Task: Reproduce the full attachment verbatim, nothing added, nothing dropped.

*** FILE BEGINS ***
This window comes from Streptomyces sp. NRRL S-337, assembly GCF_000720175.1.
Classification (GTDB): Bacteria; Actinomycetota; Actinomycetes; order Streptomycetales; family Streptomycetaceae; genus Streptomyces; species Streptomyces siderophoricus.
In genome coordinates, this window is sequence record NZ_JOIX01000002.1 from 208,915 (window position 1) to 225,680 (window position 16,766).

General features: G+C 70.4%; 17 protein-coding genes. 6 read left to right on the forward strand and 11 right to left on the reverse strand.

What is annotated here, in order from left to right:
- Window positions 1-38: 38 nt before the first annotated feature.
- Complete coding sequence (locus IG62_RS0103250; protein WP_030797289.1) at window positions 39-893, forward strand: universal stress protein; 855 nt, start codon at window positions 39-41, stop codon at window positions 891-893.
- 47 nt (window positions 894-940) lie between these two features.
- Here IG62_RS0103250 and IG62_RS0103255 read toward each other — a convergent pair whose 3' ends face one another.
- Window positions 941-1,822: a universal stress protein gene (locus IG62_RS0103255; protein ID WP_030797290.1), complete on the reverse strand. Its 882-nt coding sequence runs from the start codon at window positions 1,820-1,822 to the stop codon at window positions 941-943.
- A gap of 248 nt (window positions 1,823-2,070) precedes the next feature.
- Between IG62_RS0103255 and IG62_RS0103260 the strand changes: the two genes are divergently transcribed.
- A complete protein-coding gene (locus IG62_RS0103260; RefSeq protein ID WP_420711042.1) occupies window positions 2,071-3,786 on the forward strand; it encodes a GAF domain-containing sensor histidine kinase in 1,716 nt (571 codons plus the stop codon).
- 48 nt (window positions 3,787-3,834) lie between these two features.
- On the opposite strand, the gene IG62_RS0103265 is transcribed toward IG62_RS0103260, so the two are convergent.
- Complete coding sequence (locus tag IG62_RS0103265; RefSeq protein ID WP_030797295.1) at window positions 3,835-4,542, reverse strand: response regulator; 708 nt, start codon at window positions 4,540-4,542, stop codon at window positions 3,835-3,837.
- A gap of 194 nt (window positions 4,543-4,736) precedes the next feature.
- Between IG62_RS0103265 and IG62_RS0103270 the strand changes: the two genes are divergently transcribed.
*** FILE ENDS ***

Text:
This window comes from Streptomyces sp. NRRL S-337, assembly GCF_000720175.1.
Classification (GTDB): Bacteria; Actinomycetota; Actinomycetes; order Streptomycetales; family Streptomycetaceae; genus Streptomyces; species Streptomyces siderophoricus.
In genome coordinates, this window is sequence record NZ_JOIX01000002.1 from 208,915 (window position 1) to 225,680 (window position 16,766).

General features: G+C 70.4%; 17 protein-coding genes. 6 read left to right on the forward strand and 11 right to left on the reverse strand.

What is annotated here, in order from left to right:
- Window positions 1-38: 38 nt before the first annotated feature.
- Complete coding sequence (locus IG62_RS0103250; protein WP_030797289.1) at window positions 39-893, forward strand: universal stress protein; 855 nt, start codon at window positions 39-41, stop codon at window positions 891-893.
- 47 nt (window positions 894-940) lie between these two features.
- Here IG62_RS0103250 and IG62_RS0103255 read toward each other — a convergent pair whose 3' ends face one another.
- Window positions 941-1,822: a universal stress protein gene (locus IG62_RS0103255; protein ID WP_030797290.1), complete on the reverse strand. Its 882-nt coding sequence runs from the start codon at window positions 1,820-1,822 to the stop codon at window positions 941-943.
- A gap of 248 nt (window positions 1,823-2,070) precedes the next feature.
- Between IG62_RS0103255 and IG62_RS0103260 the strand changes: the two genes are divergently transcribed.
- A complete protein-coding gene (locus IG62_RS0103260; RefSeq protein ID WP_420711042.1) occupies window positions 2,071-3,786 on the forward strand; it encodes a GAF domain-containing sensor histidine kinase in 1,716 nt (571 codons plus the stop codon).
- 48 nt (window positions 3,787-3,834) lie between these two features.
- On the opposite strand, the gene IG62_RS0103265 is transcribed toward IG62_RS0103260, so the two are convergent.
- Complete coding sequence (locus tag IG62_RS0103265; RefSeq protein ID WP_030797295.1) at window positions 3,835-4,542, reverse strand: response regulator; 708 nt, start codon at window positions 4,540-4,542, stop codon at window positions 3,835-3,837.
- A gap of 194 nt (window positions 4,543-4,736) precedes the next feature.
- Between IG62_RS0103265 and IG62_RS0103270 the strand changes: the two genes are divergently transcribed.